How to Grow Echium Pininana from Seed
Echium pininana is easily grown from seed. In fact, the plant itself is almost a weed when it finds a home with ideal growing conditions.
Seeds are not usually separated from the flower. If you buy this seed on Ebay, for example, expect to see a small dried flower ready for planting.
The flower head may contain more than one seed.
Plant this flower head in a good potting compost, water in well, and wait a couple of weeks or a bit longer in some cases, for the start of growth of your new plant.
Now one thing you should keep in mind is that the Echium pininana grows a taproot and that this tap root does NOT like being disturbed.
All plants that grow tap roots are notoriously difficult to transplant. However it is not impossible. Grow your little echium in a pot and when it is big and strong enough you can transplant it directly into the garden when all risk of frost is past.
Light frost will not kill the echium pininana plant. Heavy frost will. You can protect your baby by putting bubble-wrap or straw, or even a newspaper over it, if a late frost threatens.
When you transplant this baby, you have to be very careful to not disturb the roots. I find the easiest way to do this, is to let the pot dry out almost completely so that when you tip the pot upside down, the plant, compost, roots all come out without breaking up.
If your planted dried flower head produced more than one baby, and you have two or three little echiums growing in the same pot, successful transplanting is much more difficult.
Echium Pininana at Amazon
Transplanting your echium pininana
I would suggest watering the pot first, waiting an hour or two, then gently emptying the plant pot out, on any work surface you care to use.
Then, very carefully, lift each individual seedling by the leaf - never by the stem - and placing it into a hole you already prepared in its new environment, whether that is in a bigger pot, or in the ground.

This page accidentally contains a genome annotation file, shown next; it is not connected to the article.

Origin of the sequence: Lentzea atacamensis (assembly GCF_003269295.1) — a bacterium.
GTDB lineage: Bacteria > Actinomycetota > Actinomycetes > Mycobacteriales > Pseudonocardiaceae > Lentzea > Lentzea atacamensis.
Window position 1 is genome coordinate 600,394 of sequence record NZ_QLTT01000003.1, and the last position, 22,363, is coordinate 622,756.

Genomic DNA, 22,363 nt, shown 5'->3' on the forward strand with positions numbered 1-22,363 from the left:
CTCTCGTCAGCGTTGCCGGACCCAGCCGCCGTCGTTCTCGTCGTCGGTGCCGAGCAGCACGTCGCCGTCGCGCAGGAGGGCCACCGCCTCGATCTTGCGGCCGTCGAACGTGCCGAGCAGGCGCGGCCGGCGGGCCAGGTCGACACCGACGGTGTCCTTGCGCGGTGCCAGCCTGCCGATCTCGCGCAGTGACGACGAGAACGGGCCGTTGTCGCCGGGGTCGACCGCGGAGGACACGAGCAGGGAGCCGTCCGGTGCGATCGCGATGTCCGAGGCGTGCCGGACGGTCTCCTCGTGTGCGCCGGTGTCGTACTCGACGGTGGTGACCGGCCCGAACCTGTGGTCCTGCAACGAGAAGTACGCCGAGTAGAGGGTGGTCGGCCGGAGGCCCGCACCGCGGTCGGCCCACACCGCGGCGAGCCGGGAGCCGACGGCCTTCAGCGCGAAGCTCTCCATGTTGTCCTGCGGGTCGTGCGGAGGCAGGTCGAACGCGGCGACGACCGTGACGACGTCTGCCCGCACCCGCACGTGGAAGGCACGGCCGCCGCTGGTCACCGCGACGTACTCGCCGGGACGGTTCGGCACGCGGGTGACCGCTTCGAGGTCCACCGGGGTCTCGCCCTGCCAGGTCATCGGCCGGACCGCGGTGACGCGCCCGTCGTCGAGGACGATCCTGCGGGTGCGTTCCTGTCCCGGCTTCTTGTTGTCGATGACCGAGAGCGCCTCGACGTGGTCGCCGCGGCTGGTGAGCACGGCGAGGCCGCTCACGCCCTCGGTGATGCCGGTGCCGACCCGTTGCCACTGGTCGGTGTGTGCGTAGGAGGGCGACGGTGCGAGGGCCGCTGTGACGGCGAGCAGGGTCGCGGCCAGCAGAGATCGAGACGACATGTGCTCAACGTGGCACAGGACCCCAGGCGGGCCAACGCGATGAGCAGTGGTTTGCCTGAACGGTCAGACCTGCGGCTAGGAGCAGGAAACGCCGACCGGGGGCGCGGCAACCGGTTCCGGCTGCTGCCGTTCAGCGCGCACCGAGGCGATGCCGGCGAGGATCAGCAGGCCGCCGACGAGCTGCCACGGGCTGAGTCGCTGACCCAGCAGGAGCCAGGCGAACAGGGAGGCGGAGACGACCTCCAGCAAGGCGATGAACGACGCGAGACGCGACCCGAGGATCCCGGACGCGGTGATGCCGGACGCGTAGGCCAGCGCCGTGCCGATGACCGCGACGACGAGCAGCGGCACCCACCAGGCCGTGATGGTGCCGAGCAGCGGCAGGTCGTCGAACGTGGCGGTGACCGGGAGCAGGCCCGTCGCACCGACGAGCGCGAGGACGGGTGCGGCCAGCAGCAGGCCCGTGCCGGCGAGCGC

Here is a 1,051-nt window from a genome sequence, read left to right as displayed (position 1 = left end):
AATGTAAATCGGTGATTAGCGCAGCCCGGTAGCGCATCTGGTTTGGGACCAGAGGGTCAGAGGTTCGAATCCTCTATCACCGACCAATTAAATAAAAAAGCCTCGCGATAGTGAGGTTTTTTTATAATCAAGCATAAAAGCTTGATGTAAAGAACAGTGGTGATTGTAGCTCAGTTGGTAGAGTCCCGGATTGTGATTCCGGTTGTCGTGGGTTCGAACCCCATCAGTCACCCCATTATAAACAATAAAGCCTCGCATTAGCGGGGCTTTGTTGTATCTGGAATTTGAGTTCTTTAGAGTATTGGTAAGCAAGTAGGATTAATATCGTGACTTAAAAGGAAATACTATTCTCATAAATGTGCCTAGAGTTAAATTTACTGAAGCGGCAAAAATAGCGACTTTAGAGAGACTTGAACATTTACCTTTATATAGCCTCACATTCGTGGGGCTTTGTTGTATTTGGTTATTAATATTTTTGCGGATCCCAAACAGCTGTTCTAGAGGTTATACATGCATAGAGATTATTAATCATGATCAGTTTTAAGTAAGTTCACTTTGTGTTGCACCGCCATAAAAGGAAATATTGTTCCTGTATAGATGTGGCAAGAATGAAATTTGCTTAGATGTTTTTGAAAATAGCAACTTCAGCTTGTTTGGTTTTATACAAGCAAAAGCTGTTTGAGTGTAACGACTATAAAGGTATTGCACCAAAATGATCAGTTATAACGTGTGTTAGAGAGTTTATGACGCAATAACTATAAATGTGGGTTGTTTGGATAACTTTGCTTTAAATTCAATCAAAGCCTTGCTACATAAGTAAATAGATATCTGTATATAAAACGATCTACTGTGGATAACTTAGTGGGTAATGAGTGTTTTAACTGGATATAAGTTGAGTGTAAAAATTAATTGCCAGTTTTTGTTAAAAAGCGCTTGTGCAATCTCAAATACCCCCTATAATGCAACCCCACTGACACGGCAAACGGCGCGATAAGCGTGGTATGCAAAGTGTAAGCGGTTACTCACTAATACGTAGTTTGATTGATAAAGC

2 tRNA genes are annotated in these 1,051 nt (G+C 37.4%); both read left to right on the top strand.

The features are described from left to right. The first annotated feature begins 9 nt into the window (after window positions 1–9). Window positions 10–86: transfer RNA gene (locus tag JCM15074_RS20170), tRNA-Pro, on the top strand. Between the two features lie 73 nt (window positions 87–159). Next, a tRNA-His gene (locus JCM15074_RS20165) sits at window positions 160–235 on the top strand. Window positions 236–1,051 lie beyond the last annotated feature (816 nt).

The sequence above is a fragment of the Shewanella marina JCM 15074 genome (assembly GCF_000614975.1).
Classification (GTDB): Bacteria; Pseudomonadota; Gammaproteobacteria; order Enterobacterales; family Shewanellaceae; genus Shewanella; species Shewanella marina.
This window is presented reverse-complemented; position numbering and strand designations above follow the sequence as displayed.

Echium pininana in the wild can be a weed. Put them in a pot they promptly die! <sigh>
Once you have grown your own echium to flower, and they normally flower in their third year after planting from seed, they die.
They have 10 million seed for you to collect and sell on Ebay!
Personally, I want some of their seed to perpetuate because after waiting three long years for the first flower, I want to see them again.
In ideal conditions, you will be rewarded with loads of baby seedlings that you didn't plant,coming up in the neighbourhood of the original plant.
The echium pininana can grow to approx.15 feet in height and have an exotic look.
I have never noticed a scent coming from them but their looks more than make up for that.
The flowers are blue but I have heard of varieties where the flowers are pink too.
Optimal Growing Conditions for echium pininana
The echium pininana grows well in seaside conditions. They tolerate salty air very well, and from experience alone, I would say they like acid soil.
They like a sunny situation, but if you live in an area with little sun, plant them in the lightest area you can and they will thrive.
I would also say from experience that they do not like drought, heavy alkaline soil, and excessive heat.
When you plant the seedling out, it is important to remember that one day this plant will be up to 15 feet tall.
To be that tall, it's base must broaden to support the weight/height.
Allow it at least a square metre for the echium pininana to grow without competition from other plants.
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